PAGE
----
Holmes slipped off the remainder of his bovine costume and made himself more comfortable. “After your husband left me in the field to welcome you, Mary, I spent a few minutes with my animal friends before heading towards the barn. Unfortunately, I had forgotten that I was masquerading as a cow, rather than a bull, and had not made provision for the consequences of milking time. I shan’t bore you with the details, but I don’t believe I’ve ever seen a more surprised milkmaid.”
I leaned forward. “How did you manage to approach the house without being seen?”
“Ah-ha,” said Holmes, giving me a sardonic smile. “Being a cow has its advantages. I was able to make my way into the farmyard behind the gathering crowd without drawing attention to myself, simply by mooing occasionally. It was while I was watching the proceedings after the dastardly murder of the police officer, that I noticed Judith Starkadder counting the heads of the throng. I studied her features carefully, Watson, and I saw a strange expression slide across her hard, bony face. I therefore deduced that she had worked out who the killer was.”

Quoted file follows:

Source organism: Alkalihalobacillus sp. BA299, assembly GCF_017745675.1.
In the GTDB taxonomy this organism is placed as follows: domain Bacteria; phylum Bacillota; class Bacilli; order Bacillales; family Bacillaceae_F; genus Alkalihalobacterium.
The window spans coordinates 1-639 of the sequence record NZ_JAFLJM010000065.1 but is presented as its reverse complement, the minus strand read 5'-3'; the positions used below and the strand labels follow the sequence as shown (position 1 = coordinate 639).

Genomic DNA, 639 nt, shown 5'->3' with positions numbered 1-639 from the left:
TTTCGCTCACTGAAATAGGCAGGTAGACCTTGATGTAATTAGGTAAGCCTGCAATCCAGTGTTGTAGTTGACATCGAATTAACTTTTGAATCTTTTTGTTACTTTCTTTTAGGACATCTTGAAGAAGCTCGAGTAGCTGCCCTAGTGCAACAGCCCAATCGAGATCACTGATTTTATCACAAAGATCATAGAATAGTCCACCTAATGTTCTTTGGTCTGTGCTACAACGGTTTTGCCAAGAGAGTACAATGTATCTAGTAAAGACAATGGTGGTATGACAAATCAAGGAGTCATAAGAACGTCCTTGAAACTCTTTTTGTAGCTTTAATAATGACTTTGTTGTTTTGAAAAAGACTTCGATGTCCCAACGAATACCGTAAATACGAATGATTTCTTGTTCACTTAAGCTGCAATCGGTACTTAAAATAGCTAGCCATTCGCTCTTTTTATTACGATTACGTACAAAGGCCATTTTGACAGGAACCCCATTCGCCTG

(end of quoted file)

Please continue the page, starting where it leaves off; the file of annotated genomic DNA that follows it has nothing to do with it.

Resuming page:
At this, Holmes took out his Meerschaum pipe and began to stuff it with Hard Old Shag (one of his favourite tobaccos). I glanced at Mary and she rolled her eyes, while Flora affected a yawn.
“And then?” I said, hoping he would take the hint. But Holmes is never a man to be rushed and he took his time lighting the pipe, taking a few thoughtful puffs before continuing with his tale.